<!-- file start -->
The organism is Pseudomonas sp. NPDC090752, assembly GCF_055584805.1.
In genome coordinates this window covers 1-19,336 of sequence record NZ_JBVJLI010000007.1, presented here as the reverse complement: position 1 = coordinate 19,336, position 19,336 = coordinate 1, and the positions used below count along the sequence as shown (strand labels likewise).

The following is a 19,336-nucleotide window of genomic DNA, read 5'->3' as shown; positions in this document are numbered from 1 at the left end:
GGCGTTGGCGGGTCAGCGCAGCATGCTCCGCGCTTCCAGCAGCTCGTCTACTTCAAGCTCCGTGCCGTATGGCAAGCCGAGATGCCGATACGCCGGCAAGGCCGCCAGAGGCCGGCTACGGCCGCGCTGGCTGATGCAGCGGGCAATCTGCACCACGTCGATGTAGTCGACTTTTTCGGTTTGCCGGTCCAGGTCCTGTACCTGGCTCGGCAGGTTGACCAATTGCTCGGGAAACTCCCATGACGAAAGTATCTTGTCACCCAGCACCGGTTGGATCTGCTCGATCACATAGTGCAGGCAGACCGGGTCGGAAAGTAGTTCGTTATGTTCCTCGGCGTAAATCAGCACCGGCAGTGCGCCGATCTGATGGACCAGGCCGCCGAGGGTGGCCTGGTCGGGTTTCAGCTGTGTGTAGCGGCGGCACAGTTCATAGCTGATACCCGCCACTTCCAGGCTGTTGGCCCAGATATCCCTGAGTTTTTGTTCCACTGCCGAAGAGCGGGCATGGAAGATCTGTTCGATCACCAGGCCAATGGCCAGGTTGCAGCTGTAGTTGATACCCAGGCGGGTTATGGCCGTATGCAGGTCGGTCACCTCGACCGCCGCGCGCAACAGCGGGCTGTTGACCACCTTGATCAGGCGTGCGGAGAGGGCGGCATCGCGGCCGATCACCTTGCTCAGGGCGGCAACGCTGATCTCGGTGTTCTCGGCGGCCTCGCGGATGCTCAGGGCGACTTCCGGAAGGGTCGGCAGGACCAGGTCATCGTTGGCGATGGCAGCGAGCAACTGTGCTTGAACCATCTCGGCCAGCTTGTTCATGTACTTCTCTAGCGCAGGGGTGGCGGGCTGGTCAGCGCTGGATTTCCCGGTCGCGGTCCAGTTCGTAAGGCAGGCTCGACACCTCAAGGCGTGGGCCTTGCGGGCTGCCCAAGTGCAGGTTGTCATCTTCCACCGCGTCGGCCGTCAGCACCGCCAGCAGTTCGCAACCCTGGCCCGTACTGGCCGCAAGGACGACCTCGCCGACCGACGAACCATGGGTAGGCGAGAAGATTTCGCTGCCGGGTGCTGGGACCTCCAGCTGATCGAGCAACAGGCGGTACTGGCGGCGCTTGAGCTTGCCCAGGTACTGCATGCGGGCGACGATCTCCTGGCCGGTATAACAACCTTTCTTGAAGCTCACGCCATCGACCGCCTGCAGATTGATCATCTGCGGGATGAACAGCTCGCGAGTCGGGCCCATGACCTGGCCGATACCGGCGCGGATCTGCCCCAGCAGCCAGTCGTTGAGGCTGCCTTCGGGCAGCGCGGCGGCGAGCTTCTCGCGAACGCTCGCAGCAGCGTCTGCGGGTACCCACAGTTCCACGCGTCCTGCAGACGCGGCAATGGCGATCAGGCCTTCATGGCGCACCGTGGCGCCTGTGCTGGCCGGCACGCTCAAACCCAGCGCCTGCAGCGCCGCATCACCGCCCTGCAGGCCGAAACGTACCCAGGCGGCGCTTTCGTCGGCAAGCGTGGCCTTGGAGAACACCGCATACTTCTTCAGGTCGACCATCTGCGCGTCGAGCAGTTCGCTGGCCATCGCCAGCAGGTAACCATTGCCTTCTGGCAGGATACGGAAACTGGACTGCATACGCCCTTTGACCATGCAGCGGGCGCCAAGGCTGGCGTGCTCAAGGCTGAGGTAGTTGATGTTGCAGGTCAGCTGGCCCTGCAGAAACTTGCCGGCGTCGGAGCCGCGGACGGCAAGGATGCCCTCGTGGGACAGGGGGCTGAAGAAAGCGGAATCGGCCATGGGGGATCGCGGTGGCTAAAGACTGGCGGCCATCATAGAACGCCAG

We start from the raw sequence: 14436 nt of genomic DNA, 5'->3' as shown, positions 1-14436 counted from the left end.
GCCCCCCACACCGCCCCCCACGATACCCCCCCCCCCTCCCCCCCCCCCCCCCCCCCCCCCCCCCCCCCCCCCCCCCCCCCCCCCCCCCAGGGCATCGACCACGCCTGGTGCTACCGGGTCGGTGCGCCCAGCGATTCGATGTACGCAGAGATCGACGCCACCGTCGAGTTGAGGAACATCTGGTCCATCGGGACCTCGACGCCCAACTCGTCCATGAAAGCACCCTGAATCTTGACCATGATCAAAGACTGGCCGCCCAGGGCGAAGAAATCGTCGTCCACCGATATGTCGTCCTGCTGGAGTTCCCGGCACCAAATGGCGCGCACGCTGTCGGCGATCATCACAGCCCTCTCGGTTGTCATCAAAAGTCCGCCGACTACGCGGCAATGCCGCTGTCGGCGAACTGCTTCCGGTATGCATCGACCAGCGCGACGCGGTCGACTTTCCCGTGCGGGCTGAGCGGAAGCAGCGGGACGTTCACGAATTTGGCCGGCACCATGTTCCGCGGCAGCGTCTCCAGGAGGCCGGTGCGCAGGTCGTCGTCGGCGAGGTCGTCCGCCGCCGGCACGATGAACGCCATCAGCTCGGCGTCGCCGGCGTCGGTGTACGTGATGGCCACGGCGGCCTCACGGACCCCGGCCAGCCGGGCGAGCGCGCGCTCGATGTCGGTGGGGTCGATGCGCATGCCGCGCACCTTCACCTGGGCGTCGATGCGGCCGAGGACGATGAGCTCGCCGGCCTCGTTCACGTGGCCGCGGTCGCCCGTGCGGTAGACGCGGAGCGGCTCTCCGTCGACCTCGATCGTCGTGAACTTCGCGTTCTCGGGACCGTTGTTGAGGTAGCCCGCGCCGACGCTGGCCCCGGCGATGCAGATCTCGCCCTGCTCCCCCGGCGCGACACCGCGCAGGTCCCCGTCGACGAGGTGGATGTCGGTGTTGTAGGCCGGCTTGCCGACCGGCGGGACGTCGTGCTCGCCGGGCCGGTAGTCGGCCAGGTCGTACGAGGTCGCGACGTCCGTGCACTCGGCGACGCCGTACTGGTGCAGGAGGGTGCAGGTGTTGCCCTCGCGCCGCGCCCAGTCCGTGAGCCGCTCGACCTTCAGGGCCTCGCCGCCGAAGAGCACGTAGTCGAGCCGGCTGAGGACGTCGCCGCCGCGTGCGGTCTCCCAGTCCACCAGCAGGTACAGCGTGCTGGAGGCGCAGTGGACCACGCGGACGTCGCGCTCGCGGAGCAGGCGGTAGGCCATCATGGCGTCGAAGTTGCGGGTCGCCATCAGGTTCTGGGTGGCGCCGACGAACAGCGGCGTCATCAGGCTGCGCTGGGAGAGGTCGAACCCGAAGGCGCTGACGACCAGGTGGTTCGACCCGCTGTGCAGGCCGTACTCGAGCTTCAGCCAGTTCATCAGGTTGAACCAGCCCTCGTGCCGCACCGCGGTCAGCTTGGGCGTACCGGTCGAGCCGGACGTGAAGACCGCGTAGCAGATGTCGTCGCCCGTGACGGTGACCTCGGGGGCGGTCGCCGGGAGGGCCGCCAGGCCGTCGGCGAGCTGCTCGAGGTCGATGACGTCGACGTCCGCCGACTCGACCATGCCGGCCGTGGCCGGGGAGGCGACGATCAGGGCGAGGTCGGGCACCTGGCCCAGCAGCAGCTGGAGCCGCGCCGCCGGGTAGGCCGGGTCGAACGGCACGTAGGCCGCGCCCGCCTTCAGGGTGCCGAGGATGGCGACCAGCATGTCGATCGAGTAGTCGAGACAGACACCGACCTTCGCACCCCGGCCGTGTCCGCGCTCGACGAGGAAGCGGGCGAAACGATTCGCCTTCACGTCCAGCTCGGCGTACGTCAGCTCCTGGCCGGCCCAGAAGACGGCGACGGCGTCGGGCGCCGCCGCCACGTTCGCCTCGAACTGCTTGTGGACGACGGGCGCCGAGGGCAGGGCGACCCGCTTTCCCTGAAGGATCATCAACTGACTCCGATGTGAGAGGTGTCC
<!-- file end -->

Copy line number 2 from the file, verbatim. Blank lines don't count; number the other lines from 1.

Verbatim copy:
In genome coordinates this window covers 1-19,336 of sequence record NZ_JBVJLI010000007.1, presented here as the reverse complement: position 1 = coordinate 19,336, position 19,336 = coordinate 1, and the positions used below count along the sequence as shown (strand labels likewise).